I love my country – but not in a nationalist or patriotic way.

4

January 19, 2016 by What Is A Name After All?

 

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I feel homesick when I am away for too long, I want the Government to make good choices and feel a connection with a Portuguese person when I am abroad and hear my language. I feel an emotional connection with this place. The great majority of my memories take place here: some happy, some traumatic – most life-changing. The people that matter the most to me are here, and the path that led me to being who I am took place here as well. There are things I cherish in our culture, there are others I pity and would like them to be changed and improved.

What I want to explore is a possible shift from a political and economical patriotism to an emotional patriotism. The first one means that, because I was born here, I believe my country is superior to others and want it to succeed economically, frequently imposing itself above the rest of the countries. This is what usually patriotism means: an elation of a country’s qualities, often perceived as being more honorable than those of the other countries and a feeling of duty and responsibility towards the Nation you were born in. This kind of feeling and attitude often brings about negative consequences like superimposing the country’s necessities compared to foreign countries, self-centered policies that benefit one’s country at the expense of others and ultimately a feeling of magnitude while undermining the qualities of other countries.

The country is seen as a deity, to which every citizen owes everything and should honor and respect. “God bless America” – like a country is a homogeneous mass and a whole, something completely apart from what exists outside the borders. It is basically a maniac delirium in which every person feels this way about their own country.

This delirium has serious repercussions. First of all, xenophobic attitudes show that a citizen feels more entitled to that land than other person from elsewhere. There is this fear that the foreigners will somehow spoil what the country has achieved.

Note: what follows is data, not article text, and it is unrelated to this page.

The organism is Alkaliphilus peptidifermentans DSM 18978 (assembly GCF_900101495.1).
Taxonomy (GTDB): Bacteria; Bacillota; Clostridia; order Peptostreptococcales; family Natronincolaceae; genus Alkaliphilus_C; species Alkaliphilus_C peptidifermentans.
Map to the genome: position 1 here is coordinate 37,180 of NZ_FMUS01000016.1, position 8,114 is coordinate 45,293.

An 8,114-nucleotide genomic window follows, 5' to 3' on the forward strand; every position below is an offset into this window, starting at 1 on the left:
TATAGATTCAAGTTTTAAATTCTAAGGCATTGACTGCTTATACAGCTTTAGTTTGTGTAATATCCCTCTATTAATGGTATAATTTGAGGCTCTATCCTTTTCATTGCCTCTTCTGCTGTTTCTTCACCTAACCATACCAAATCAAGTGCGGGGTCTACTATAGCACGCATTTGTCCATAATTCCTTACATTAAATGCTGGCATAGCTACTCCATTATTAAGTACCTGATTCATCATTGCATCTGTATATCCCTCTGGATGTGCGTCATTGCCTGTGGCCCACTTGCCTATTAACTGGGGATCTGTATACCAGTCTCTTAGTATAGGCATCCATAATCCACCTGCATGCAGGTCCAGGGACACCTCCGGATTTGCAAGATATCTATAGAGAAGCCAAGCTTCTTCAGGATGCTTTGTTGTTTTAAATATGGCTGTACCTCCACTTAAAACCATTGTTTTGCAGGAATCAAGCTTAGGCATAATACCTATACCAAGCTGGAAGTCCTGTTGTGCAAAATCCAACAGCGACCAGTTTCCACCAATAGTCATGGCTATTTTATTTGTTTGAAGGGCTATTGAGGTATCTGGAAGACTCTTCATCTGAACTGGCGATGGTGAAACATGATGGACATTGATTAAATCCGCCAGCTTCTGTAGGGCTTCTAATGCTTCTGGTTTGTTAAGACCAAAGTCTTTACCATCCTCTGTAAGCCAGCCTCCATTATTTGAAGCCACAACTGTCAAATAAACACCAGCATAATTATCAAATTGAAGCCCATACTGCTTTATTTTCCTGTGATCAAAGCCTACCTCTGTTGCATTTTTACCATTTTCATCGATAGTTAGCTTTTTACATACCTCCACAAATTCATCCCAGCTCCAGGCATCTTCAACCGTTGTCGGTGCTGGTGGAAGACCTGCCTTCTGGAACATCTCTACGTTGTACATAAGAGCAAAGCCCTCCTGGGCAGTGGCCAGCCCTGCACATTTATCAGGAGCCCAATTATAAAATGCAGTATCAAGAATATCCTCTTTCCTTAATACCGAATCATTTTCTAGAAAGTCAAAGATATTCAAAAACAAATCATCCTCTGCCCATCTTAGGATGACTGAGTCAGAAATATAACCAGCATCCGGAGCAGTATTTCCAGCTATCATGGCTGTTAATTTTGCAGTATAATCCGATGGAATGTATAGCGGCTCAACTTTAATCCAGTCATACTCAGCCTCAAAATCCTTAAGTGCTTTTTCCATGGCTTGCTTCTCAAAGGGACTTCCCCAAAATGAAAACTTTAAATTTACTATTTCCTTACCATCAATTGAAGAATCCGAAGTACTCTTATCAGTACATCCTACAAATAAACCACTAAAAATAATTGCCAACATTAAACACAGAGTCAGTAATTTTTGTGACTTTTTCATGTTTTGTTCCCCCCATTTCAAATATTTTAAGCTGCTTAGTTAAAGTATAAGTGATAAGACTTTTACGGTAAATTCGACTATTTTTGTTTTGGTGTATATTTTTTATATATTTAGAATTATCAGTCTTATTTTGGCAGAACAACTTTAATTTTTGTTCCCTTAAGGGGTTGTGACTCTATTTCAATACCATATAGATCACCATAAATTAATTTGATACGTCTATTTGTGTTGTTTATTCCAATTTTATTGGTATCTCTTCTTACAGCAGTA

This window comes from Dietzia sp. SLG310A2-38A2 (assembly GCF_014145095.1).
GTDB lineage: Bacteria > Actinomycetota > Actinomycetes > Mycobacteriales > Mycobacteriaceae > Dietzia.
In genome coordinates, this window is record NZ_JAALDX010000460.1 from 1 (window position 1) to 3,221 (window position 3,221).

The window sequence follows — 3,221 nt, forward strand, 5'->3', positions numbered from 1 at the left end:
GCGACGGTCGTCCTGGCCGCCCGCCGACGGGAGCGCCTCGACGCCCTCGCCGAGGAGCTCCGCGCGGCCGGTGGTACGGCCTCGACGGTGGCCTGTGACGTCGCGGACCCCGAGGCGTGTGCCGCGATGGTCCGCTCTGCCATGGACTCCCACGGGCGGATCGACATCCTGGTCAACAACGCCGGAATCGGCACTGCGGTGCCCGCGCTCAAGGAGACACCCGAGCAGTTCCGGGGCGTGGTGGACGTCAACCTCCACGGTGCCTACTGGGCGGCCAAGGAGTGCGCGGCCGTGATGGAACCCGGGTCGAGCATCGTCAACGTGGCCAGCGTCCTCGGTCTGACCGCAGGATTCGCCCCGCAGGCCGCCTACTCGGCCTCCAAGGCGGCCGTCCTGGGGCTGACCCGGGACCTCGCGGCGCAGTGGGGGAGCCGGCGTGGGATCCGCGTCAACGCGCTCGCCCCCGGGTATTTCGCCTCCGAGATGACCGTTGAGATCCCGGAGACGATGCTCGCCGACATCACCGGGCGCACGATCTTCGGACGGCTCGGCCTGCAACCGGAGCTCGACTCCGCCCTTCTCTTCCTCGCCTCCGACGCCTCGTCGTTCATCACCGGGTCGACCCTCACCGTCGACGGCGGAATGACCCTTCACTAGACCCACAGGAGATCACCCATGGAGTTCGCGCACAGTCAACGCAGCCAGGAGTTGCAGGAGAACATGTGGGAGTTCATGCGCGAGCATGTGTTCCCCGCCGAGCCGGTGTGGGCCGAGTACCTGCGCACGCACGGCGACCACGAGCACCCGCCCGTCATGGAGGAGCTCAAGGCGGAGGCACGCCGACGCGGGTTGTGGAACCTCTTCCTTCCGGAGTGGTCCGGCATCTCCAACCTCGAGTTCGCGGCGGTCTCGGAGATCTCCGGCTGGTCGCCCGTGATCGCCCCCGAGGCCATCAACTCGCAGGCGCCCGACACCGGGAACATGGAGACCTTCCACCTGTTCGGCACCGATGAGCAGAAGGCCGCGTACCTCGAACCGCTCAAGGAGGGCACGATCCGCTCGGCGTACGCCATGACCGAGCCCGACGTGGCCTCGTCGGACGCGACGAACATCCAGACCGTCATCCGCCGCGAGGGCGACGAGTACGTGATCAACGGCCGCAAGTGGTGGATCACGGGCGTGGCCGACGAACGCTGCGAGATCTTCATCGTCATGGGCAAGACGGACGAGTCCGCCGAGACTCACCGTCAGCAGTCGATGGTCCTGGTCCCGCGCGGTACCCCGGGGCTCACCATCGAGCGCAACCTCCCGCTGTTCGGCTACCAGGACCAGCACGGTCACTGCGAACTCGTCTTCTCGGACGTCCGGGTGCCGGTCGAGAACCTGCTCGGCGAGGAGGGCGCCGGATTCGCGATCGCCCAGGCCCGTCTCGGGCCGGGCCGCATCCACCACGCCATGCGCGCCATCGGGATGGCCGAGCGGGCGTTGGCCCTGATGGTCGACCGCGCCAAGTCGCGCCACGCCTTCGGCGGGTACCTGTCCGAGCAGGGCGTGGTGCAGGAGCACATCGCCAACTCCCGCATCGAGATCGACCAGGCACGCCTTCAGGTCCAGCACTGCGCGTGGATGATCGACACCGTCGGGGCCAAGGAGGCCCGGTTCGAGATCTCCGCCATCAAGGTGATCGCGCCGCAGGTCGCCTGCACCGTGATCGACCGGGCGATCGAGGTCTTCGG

But the most relevant and dark consequence of patriotism is war. Although no one sees war as a positive or desirable situation, because it is located within the norm and is institutionalized, it is not seen as the real atrocity and abomination that it really is. It is seen as something above the petty daily lives, something transcendental that happens despite the regular day. It is seen as necessary and unavoidable. There is a great moment in the last Hunger Games in which Gale says, “It’s war, Katniss. You can’t take every death personally” and Katniss replies “I, of all people, know that it’s always personal”. And that’s undeniable. How can killing a person not be personal? It’s a person! Independently of the motives (“the greater good”, “our Nations prosperity”) every nameless human being that has been killed was a person and his death was personal. Someone like you – or me – was murdered and acting like that was just a number or a necessary evil just transcends me.

War is justified with nationalism: a soldier is defending the Nation and that’s noble. The army has this complex display focused around symbolic elements of honor and the cult of the hero and most people who would be disgusted by a pointless murder, accept effortlessly that uncountable people get murdered in war. War is institutionalized murder and a soldier is a legal murderer. But somehow people don’t care that their country is sending people to die or to kill other people in order to supposedly defend their own interests. Like Voltaire shrewdly observed,

It is forbidden to kill; therefore all murderers are punished unless they kill in large numbers and to the sound of trumpets.

Patriotism is deceiving and it distorts the way we look at Humanity. We start depersonalizing people from the rest of the world, failing to recognize that we are all Human and the only thing that determines my nationality is sheer random luck. If I was born in France, would France be the greatest country in the world? Would the people I know now no longer matter? Would I only care about the interests of France? Ultimately,